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Wall Street hopes for limited Iraq incursion

U.S. stock-index futures pointed to a higher open on Wall Street on Monday, on hopes that America's latest intervention in Iraq will prove limited.

President Barack Obama said on Saturday that U.S. airstrikes had already destroyed arms that Islamic State militants could have used against Iraqi Kurds. He did warn however that there would be no "quick fix" to the crisis.

Shares in Europe were also boosted on signs that the crisis in Ukraine were abating. Government forces there are preparing to recapture the city of Donetsk, after making significant gains that have divided rebel forces.

Over in Gaza, Israel and the Palestinians agreed on Sunday to an Egyptian proposal for a new 72-hour ceasefire.

Away from the macro side of things, the US earnings season is winding down with just 16 S&P 500 firms (less than 4 percent of index market cap) expected. We may get some color on US consumers with the likes of Wal-Mart, Kohl's and Nordstrom lined up to report.

Stocks to watch on Monday include energy company Kinder Morgan, which is bringing all of its publicly traded units under one roof in a $70 billion deal. The day will be a quiet one for earnings however, with Priceline and Sysco among the few companies reporting second-quarter results before Wall Street opens.

Over 85 percent of S&P 500 firms having now reported their second-quarter results. So far, the earnings-per-share (EPS) beat:miss ratio is running at a pretty solid rate of around 3:1, according to Deutsche Bank. The ratio is lower for sales revenue, with just short of two-thirds of firms exceeding consensus estimates.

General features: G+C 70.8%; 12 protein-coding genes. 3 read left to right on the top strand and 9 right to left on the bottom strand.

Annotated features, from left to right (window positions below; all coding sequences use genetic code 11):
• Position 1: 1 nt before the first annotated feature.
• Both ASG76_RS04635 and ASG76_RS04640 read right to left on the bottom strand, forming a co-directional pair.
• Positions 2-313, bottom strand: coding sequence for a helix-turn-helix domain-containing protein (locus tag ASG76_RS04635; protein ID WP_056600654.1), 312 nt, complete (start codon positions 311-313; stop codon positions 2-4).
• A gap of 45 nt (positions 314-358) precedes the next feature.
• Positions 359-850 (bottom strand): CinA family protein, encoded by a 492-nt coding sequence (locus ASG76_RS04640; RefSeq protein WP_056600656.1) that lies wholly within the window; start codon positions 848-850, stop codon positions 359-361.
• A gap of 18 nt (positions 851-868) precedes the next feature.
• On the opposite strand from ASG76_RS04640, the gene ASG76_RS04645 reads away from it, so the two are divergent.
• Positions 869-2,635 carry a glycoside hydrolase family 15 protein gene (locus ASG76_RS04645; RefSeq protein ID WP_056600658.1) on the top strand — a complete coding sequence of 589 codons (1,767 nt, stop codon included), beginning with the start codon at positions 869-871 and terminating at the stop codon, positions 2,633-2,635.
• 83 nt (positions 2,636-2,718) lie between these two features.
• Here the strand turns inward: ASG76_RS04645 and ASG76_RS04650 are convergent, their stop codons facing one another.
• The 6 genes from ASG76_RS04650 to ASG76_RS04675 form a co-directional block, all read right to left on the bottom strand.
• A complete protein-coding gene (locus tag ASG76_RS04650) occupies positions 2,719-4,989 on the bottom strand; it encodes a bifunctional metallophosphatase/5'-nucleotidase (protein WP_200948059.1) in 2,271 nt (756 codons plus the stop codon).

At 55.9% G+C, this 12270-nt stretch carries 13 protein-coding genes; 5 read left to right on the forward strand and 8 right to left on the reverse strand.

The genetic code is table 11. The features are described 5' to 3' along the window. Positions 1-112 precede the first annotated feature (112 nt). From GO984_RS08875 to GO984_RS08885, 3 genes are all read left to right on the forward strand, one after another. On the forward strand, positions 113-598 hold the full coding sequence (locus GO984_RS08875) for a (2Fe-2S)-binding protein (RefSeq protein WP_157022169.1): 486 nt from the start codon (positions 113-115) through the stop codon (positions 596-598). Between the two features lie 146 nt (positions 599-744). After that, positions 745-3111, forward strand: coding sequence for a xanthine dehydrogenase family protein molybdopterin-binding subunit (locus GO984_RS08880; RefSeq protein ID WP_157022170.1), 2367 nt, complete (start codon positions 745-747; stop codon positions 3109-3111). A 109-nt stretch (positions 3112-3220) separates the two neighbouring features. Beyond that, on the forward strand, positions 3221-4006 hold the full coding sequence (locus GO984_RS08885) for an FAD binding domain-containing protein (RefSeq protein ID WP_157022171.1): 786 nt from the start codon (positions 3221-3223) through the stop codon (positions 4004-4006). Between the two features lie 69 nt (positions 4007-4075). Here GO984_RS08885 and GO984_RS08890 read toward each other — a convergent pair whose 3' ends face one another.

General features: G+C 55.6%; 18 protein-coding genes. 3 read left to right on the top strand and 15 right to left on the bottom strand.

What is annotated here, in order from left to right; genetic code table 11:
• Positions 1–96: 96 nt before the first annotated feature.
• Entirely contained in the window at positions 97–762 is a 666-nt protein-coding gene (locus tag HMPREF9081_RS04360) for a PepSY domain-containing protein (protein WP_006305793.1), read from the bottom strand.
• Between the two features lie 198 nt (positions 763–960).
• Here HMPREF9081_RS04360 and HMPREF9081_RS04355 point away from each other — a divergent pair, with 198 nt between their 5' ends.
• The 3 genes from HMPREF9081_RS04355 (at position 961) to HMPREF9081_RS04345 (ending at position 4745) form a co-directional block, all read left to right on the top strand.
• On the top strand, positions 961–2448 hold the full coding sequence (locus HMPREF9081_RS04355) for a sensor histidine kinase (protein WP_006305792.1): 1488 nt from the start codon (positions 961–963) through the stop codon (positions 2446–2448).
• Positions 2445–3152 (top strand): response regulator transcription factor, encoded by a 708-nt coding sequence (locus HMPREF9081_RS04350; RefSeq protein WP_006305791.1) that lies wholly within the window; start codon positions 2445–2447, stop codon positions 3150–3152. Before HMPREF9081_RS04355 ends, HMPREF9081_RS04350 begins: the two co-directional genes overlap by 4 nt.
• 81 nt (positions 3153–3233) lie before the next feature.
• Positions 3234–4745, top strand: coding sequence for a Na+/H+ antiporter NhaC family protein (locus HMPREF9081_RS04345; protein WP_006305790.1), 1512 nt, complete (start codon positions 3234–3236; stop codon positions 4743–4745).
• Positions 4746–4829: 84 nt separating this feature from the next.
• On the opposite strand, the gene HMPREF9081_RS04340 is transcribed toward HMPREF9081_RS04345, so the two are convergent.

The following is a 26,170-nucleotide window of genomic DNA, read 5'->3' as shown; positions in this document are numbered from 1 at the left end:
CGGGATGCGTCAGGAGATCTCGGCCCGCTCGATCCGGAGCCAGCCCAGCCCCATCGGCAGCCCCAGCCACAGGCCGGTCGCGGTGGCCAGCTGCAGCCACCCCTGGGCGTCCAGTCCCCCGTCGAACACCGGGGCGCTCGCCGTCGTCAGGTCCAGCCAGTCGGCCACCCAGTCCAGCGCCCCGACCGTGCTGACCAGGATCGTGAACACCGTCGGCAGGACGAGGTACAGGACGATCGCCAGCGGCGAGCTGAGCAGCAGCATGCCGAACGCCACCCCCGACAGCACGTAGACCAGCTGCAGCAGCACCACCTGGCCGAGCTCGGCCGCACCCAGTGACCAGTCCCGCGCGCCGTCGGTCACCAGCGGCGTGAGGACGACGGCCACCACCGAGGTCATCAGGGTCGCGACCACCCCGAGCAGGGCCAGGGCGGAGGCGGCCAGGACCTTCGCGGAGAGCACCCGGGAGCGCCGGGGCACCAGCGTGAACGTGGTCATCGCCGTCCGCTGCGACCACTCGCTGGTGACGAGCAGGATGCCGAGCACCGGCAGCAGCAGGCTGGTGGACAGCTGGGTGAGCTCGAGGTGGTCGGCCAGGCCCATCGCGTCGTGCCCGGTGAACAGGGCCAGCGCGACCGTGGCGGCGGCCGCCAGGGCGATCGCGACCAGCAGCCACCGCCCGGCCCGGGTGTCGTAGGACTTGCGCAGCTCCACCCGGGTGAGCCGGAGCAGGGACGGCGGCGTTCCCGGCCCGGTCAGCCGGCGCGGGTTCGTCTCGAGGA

There is no major data releases scheduled for Monday in the U.S. Data flow will pick up from Tuesday onward, with the monthly budget and JOLTs jobs series.

Friday proved the best session in five months for both the Dow Jones Industrial Average and S&P 500, which rose 1.1 and 1.2 percent respectively. The Nasdaq climbed 0.8 percent.

Kerry Series, founder of Eight Investment Partners, told CNBC Asia: "We're now in a phase where markets will shrug off bad news and [look] for stable economic growth around the world."

"There are still good earnings from corporate firms, M&A activities and still relatively easy monetary policy and that's the recipe for markets to go higher and ignore the bad news," he added.